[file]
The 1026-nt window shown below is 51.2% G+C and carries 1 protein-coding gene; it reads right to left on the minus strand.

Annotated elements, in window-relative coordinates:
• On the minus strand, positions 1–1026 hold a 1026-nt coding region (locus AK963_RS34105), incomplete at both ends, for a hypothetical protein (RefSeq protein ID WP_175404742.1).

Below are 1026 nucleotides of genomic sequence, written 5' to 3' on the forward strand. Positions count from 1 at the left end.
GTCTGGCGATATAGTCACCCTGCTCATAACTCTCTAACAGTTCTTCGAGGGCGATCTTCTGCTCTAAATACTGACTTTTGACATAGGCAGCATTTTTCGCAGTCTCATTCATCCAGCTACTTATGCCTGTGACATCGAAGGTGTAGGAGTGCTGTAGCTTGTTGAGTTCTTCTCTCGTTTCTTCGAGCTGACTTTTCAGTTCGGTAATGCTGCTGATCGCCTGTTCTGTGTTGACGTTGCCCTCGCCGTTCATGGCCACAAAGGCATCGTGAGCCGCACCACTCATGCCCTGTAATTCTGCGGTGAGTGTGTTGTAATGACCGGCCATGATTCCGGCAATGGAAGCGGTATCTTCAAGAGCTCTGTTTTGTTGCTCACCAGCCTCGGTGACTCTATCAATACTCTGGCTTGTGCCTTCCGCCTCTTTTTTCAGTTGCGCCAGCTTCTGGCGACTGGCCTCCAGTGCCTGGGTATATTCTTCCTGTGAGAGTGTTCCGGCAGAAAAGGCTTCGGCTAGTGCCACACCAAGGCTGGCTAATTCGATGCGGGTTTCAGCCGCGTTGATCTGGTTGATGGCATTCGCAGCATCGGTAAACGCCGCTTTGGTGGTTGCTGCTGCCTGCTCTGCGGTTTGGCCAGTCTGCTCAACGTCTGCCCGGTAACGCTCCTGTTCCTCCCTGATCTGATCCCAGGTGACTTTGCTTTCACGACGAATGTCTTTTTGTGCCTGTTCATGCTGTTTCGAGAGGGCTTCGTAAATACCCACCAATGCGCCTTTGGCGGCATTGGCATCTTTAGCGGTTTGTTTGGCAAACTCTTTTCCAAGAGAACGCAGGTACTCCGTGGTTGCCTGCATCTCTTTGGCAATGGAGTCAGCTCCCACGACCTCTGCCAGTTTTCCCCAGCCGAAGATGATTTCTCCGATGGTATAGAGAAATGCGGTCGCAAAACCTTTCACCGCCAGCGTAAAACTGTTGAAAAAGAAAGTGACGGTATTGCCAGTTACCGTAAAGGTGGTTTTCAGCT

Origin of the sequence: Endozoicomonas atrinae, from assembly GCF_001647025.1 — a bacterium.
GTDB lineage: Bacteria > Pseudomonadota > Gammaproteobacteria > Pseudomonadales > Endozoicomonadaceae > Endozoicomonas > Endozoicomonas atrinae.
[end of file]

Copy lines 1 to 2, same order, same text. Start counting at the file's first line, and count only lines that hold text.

The 1026-nt window shown below is 51.2% G+C and carries 1 protein-coding gene; it reads right to left on the minus strand.

Annotated elements, in window-relative coordinates: